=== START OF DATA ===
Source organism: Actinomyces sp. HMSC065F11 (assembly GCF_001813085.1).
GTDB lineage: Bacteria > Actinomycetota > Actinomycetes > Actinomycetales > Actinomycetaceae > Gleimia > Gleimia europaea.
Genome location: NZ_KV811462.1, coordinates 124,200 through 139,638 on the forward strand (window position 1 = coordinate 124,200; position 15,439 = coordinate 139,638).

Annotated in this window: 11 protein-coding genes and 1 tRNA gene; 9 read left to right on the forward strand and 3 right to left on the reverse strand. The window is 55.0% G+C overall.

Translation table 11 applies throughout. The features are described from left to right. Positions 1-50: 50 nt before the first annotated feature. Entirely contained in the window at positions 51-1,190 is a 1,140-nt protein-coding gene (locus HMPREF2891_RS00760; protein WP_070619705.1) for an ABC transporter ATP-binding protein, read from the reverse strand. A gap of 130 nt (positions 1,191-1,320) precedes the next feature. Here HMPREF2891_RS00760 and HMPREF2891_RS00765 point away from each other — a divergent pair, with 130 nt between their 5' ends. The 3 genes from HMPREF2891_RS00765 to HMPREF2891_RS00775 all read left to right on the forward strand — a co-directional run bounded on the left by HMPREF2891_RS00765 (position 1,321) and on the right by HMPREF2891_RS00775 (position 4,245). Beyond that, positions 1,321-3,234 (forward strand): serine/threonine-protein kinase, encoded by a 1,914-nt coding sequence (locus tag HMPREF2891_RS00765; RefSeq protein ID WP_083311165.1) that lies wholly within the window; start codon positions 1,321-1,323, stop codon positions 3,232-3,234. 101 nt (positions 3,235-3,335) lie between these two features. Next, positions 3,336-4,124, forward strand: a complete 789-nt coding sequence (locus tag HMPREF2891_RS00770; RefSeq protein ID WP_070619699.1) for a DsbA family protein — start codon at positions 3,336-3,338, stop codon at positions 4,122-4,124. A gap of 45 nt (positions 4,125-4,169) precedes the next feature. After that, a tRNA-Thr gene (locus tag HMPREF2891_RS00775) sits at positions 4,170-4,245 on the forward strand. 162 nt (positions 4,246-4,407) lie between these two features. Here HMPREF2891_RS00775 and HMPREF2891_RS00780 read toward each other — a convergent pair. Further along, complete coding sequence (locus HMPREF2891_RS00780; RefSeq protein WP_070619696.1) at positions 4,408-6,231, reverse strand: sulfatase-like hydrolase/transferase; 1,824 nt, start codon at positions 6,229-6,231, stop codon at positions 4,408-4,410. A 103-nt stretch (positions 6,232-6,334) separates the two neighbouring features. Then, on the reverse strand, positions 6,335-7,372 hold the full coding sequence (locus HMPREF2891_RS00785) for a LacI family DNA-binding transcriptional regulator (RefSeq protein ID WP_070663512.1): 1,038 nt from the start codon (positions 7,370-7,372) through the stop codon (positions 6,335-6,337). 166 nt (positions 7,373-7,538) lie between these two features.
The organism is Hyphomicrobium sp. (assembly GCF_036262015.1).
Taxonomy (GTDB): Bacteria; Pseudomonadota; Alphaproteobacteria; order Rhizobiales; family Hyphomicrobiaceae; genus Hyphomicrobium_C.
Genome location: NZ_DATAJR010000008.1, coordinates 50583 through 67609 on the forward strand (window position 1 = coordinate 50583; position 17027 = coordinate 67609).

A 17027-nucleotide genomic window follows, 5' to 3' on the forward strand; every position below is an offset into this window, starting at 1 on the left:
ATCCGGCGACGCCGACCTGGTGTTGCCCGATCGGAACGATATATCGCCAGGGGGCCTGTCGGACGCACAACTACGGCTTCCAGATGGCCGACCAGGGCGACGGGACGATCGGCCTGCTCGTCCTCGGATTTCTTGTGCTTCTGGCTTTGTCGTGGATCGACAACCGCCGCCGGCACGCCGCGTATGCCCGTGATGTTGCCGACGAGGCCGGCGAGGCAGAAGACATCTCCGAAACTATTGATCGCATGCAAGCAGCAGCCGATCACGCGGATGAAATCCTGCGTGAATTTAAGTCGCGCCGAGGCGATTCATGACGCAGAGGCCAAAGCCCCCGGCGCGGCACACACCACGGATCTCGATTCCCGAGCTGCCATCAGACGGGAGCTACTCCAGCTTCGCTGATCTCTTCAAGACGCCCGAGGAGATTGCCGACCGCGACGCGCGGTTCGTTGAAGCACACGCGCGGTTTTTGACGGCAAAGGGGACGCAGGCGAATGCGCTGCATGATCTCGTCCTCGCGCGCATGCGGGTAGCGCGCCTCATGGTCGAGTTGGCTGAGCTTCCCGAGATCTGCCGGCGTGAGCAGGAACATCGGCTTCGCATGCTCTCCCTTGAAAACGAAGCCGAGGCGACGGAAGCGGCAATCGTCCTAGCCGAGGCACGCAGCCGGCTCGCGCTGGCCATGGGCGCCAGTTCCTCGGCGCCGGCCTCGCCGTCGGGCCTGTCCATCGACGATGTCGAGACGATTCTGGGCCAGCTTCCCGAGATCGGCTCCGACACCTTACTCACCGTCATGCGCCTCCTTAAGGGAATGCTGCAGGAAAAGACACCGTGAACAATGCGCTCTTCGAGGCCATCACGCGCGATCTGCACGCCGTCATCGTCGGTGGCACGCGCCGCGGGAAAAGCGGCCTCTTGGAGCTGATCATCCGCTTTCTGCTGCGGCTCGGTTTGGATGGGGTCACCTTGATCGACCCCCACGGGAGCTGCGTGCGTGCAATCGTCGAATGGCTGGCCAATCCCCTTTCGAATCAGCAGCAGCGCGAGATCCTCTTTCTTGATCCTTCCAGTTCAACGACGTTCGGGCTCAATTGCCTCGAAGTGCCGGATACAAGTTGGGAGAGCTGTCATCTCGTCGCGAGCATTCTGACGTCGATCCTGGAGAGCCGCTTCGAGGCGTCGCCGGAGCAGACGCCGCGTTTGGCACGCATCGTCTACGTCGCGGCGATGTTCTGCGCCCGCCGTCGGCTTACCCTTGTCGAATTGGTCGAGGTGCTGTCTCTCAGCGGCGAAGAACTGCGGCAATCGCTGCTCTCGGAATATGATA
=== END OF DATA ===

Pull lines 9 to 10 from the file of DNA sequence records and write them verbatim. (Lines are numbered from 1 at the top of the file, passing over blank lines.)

A 17027-nucleotide genomic window follows, 5' to 3' on the forward strand; every position below is an offset into this window, starting at 1 on the left:
ATCCGGCGACGCCGACCTGGTGTTGCCCGATCGGAACGATATATCGCCAGGGGGCCTGTCGGACGCACAACTACGGCTTCCAGATGGCCGACCAGGGCGACGGGACGATCGGCCTGCTCGTCCTCGGATTTCTTGTGCTTCTGGCTTTGTCGTGGATCGACAACCGCCGCCGGCACGCCGCGTATGCCCGTGATGTTGCCGACGAGGCCGGCGAGGCAGAAGACATCTCCGAAACTATTGATCGCATGCAAGCAGCAGCCGATCACGCGGATGAAATCCTGCGTGAATTTAAGTCGCGCCGAGGCGATTCATGACGCAGAGGCCAAAGCCCCCGGCGCGGCACACACCACGGATCTCGATTCCCGAGCTGCCATCAGACGGGAGCTACTCCAGCTTCGCTGATCTCTTCAAGACGCCCGAGGAGATTGCCGACCGCGACGCGCGGTTCGTTGAAGCACACGCGCGGTTTTTGACGGCAAAGGGGACGCAGGCGAATGCGCTGCATGATCTCGTCCTCGCGCGCATGCGGGTAGCGCGCCTCATGGTCGAGTTGGCTGAGCTTCCCGAGATCTGCCGGCGTGAGCAGGAACATCGGCTTCGCATGCTCTCCCTTGAAAACGAAGCCGAGGCGACGGAAGCGGCAATCGTCCTAGCCGAGGCACGCAGCCGGCTCGCGCTGGCCATGGGCGCCAGTTCCTCGGCGCCGGCCTCGCCGTCGGGCCTGTCCATCGACGATGTCGAGACGATTCTGGGCCAGCTTCCCGAGATCGGCTCCGACACCTTACTCACCGTCATGCGCCTCCTTAAGGGAATGCTGCAGGAAAAGACACCGTGAACAATGCGCTCTTCGAGGCCATCACGCGCGATCTGCACGCCGTCATCGTCGGTGGCACGCGCCGCGGGAAAAGCGGCCTCTTGGAGCTGATCATCCGCTTTCTGCTGCGGCTCGGTTTGGATGGGGTCACCTTGATCGACCCCCACGGGAGCTGCGTGCGTGCAATCGTCGAATGGCTGGCCAATCCCCTTTCGAATCAGCAGCAGCGCGAGATCCTCTTTCTTGATCCTTCCAGTTCAACGACGTTCGGGCTCAATTGCCTCGAAGTGCCGGATACAAGTTGGGAGAGCTGTCATCTCGTCGCGAGCATTCTGACGTCGATCCTGGAGAGCCGCTTCGAGGCGTCGCCGGAGCAGACGCCGCGTTTGGCACGCATCGTCTACGTCGCGGCGATGTTCTGCGCCCGCCGTCGGCTTACCCTTGTCGAATTGGTCGAGGTGCTGTCTCTCAGCGGCGAAGAACTGCGGCAATCGCTGCTCTCGGAATATGATA